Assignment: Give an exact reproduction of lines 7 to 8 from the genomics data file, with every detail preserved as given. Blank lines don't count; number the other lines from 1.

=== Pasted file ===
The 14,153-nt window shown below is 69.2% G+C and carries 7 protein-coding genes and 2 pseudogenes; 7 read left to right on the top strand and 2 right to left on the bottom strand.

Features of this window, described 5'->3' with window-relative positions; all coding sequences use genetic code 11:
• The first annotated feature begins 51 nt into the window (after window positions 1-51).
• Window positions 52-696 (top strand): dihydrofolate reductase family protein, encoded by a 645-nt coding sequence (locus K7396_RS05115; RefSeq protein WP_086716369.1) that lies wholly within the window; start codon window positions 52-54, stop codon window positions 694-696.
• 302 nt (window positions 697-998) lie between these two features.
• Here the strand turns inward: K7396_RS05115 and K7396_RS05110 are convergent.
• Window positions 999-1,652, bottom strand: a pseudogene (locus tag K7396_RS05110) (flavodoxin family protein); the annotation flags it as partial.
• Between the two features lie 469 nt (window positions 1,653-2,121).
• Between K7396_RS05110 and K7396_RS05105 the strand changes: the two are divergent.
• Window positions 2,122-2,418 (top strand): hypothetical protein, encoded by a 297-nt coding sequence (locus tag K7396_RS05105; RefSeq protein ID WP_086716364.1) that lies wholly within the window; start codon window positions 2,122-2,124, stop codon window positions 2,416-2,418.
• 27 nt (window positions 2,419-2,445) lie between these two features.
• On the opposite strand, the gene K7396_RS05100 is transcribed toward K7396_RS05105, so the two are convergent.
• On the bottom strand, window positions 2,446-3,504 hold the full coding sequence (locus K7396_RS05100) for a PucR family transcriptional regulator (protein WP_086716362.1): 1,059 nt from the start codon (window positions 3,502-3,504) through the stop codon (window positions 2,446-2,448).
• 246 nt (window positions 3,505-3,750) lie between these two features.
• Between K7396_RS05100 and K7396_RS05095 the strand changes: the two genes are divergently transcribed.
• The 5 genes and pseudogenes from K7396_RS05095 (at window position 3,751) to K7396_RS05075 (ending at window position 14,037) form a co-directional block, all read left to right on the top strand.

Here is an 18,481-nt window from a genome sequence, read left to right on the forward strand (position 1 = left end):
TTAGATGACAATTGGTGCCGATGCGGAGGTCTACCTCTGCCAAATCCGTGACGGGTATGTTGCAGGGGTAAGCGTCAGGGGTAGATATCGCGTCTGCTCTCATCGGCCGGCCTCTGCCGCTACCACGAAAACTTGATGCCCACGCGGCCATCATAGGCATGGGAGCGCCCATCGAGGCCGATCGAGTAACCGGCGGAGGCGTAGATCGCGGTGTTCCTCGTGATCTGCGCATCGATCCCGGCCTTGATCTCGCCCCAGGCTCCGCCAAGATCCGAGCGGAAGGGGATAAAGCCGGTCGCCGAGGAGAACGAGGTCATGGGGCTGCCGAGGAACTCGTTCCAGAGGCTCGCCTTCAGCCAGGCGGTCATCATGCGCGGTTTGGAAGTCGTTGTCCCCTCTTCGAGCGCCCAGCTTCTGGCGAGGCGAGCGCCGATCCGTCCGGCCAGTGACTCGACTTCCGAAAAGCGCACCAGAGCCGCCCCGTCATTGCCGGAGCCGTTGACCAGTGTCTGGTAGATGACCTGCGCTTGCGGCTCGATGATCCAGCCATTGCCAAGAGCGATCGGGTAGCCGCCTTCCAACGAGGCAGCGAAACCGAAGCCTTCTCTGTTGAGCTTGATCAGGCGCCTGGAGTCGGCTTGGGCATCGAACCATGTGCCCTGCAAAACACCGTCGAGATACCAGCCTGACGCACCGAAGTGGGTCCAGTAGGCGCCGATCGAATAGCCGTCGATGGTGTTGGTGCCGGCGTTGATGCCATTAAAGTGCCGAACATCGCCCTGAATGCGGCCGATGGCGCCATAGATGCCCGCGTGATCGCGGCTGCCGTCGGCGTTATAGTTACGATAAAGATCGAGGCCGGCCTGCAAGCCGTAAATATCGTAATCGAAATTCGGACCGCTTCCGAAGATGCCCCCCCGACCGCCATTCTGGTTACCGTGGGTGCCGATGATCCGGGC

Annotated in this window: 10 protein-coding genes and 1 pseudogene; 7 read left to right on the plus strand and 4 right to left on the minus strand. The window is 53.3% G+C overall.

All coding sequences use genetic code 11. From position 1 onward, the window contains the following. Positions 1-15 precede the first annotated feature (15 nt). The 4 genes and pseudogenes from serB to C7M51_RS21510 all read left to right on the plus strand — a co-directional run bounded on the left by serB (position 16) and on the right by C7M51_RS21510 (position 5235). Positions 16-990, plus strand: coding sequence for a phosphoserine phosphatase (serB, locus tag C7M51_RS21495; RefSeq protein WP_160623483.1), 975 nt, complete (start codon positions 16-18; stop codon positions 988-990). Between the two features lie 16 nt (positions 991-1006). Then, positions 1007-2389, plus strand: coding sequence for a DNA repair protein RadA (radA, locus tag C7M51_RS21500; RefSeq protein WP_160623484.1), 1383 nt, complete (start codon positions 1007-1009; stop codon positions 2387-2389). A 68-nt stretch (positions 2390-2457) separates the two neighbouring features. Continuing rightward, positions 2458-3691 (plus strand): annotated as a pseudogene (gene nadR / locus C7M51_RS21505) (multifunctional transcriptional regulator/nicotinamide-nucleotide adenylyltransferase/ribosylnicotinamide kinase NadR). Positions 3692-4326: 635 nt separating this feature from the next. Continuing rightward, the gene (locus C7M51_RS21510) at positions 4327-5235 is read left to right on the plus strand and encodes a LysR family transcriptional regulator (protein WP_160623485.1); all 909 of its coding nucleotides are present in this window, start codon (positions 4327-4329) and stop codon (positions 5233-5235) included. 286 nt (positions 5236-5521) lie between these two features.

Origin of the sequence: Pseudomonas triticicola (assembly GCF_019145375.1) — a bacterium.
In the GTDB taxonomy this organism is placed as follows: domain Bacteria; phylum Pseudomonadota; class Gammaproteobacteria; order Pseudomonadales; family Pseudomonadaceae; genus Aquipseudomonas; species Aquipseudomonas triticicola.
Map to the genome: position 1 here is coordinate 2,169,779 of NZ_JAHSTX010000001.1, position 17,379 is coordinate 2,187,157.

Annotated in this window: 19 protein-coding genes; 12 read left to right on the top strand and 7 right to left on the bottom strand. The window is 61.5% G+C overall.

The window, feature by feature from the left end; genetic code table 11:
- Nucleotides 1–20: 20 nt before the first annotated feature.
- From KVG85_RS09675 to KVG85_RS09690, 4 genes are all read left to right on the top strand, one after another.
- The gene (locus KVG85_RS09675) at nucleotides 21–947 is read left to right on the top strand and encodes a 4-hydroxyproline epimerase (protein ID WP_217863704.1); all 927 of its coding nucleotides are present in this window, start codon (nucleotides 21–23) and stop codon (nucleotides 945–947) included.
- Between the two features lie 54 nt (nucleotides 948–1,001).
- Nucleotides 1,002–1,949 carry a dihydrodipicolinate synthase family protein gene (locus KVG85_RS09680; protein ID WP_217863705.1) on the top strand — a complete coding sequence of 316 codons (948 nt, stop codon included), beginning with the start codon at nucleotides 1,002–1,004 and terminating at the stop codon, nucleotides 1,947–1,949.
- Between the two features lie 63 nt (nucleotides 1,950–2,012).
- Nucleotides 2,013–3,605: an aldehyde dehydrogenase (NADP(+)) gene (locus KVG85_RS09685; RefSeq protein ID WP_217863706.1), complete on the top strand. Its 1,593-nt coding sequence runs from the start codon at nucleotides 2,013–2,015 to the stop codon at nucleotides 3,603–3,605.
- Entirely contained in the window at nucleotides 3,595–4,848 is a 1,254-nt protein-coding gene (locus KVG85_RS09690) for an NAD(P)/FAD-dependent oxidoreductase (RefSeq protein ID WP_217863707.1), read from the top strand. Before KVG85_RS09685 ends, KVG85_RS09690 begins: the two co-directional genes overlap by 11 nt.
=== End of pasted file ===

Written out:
• Window positions 999-1,652, bottom strand: a pseudogene (locus tag K7396_RS05110) (flavodoxin family protein); the annotation flags it as partial.
• Between the two features lie 469 nt (window positions 1,653-2,121).